by Travis Mateer
A few weeks ago I was downtown talking to a former homeless client when our conversation was interrupted by private security.
The female private security officer was nice enough in telling the group I was speaking to that their peer lying prone on the grass had to be NOT doing that, but it certainly wasn’t the kind of action that fostered conversation.
Enter Emily Brock to the rescue!
I hadn’t realized it at the time, but there was a problem I was experiencing, and it was a problem of culture. That’s where Brock comes in, apparently.
Emily Brock, director of the Missoula County Fairgrounds, participated in a team charged with transforming the courthouse lawn into a more welcoming place, one that goes beyond court proceedings and homeless gatherings.
Brock said many ideas are still taking shape.
Yes, now that a tropical home for bugs has broken ground, this advocate of rational development has visions of food trucks and long tables where civil dialogue will occur. Why? Because County Commissioner Josh Slotnick wants to look out his window and see more than ONE cultural “flavor”.
“We have this large chunk of public space in the middle of a very vibrant downtown that’s unused because it only has one cultural flavor to it,” he said. “What we’re hoping to do is add uses without displacing any uses to this space to make it more broadly appealing to the public.”
Yep, that nicely exposed public space that once featured large trees and nice shade is up for some directed cultural change from our enlightened braintrust. This should be entertaining.
So what’s the plan, Brock?
“Food trucks are not allowed on the street because they compete with brick and mortar businesses that have invested in downtown,” Brock said. “This whole program will be on the lawn on county property.”
Programming will also be part of the equation, including “The Longest Table” event on Thursdays. That event looks to bring “civil discourse” to the courthouse lawn.
Brock said the county has lined up some interested partners, but the details are still taking shape. It could see the public interact with the homeless individuals that often spend their days napping on the lawn.
I mean WOW. There are bodies showing up in rivers and on the lawns of businesses, and a homeless man was beaten to death in broad daylight last winter a few blocks from the Courthouse, but all that serious stuff is just a bummer when you have time to dream and other people’s money to spend.
Here’s more of Brock’s vision (and the unfunded nature of this absurdity):
“It’s a place for civil discourse to help people recognize the humanity in their adversaries,” Brock said of The Longest Table. “We want to host a lunch on Thursday with people who hold opposing views on different issues. There’s no speeches or program in that way, but what we do have are volunteers acting as hosts. It’s not a political prompt. It’s about their lives and families.”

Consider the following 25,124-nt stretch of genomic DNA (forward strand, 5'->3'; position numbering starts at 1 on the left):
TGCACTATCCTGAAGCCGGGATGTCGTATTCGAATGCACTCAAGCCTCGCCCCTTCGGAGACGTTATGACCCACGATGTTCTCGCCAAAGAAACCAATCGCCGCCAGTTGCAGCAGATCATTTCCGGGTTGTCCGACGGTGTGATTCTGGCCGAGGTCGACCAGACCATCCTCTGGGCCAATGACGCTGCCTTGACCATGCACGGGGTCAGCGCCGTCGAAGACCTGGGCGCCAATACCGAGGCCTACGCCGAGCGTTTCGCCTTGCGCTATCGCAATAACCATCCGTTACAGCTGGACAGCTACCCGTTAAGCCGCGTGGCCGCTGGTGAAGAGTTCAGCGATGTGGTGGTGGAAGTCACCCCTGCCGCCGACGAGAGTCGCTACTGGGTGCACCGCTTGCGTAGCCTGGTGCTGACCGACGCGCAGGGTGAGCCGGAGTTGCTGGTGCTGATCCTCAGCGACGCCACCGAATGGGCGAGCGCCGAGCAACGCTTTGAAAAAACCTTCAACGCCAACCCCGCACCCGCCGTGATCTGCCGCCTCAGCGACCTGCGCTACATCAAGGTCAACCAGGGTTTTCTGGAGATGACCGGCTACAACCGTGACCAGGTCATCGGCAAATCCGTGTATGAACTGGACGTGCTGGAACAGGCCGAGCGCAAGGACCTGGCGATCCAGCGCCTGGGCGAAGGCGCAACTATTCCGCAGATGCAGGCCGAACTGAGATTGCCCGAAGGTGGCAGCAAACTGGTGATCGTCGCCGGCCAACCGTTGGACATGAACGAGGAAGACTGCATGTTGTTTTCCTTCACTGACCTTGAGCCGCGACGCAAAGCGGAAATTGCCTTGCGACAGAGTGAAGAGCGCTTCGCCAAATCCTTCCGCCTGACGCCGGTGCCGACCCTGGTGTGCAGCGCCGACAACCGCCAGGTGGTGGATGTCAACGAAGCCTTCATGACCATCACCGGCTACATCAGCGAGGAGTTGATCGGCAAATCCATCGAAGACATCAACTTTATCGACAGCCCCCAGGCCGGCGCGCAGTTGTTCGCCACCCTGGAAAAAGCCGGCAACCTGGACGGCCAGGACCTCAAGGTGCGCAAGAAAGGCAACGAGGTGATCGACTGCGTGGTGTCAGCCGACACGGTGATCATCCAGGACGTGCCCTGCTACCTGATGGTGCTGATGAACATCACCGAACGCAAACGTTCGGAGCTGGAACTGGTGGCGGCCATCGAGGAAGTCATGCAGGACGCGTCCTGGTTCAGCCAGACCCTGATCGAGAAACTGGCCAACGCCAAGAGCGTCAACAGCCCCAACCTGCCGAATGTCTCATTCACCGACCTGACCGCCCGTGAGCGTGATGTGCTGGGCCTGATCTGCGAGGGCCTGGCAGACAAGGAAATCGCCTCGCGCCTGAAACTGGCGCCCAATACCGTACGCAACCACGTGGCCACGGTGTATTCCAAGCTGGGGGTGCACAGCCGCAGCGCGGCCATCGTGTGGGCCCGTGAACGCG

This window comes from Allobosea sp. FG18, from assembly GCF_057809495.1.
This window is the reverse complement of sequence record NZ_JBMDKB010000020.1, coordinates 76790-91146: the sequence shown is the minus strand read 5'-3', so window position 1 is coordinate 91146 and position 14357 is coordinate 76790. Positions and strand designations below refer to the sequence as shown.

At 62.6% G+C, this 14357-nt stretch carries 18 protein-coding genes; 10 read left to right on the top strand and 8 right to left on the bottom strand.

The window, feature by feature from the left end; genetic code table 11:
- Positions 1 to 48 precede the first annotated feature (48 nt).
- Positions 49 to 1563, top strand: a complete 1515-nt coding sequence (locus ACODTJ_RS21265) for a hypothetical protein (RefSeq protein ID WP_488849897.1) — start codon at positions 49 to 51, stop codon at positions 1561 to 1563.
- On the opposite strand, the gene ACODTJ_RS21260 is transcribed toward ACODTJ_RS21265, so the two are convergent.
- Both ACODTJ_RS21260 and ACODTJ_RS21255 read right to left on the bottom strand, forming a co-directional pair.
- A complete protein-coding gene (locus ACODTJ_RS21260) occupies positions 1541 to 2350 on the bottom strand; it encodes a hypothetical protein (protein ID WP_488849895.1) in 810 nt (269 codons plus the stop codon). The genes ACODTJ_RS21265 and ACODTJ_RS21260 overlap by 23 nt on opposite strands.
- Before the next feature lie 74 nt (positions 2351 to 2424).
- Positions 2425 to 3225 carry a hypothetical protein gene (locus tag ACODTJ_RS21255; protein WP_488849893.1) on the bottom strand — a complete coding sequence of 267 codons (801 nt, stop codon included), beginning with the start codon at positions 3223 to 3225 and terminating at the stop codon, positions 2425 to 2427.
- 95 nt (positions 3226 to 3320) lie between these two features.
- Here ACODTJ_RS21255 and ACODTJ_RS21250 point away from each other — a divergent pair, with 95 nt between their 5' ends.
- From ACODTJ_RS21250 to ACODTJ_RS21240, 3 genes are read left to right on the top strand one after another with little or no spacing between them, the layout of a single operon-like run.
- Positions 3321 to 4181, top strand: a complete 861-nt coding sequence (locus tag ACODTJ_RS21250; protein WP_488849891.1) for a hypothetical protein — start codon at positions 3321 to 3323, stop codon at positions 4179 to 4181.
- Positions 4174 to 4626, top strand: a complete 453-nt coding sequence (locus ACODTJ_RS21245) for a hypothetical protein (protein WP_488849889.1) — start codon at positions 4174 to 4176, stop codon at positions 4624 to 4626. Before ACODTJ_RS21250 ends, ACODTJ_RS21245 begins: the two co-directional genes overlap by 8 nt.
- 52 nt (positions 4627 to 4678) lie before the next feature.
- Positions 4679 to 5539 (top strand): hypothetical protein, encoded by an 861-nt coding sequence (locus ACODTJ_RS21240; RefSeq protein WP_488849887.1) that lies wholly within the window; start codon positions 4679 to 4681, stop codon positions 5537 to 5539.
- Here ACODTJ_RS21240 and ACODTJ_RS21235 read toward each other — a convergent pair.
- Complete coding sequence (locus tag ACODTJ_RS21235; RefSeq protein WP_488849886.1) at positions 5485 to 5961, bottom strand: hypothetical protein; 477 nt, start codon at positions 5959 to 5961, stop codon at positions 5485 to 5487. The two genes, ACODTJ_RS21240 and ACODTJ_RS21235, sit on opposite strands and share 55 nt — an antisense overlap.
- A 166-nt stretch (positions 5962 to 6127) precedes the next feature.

Other programs or additions could happen in the future. The county admitted the first year would be a work in progress. It has yet to allocate the funding needed to host the events but hopes to kick the program off this year.
“We want to change the culture,” Brock said. “If we decide to do it moving forward, we can absorb it into our operations indefinitely. We’re going to learn a lot and the program is going to evolve.”
Is it possible to recall an ENTIRE local political establishment? Because this shit just seems to get more absurd by the day.
It certainly has been crickets from the Mayor and the liberal wing of Missoula City Council regarding the pending sale of the Bridge apartments resulting in more homelessness folks that also have mental problems. Two million seems to be a drop in the bucket if some hotel corporation was at Engen door. But of course there probably would have to be a two year study costing $100,000 to see if these present Bridge residents truly have mental problems and if they really would be homeless. Maybe the city and county could just build another “temporary” outdoor shelter. So I doubt the city buys this as just doesn’t fit their narrative.
Good to see that Missoula is being kind enough to supply their Hobo’s with food and a nice place to sleep
How America Went From Mom-and-Pop Capitalism to Techno-Feudalism
[O]rdinary citizens have virtually no influence over what their government does in the United States. … Government policy-making over the last few decades reflects the preferences … of economic elites and of organized interests.
Pingback: Introducing William Skink’s Backyard Megaphone Monologue Series? | Reptile Dysfunction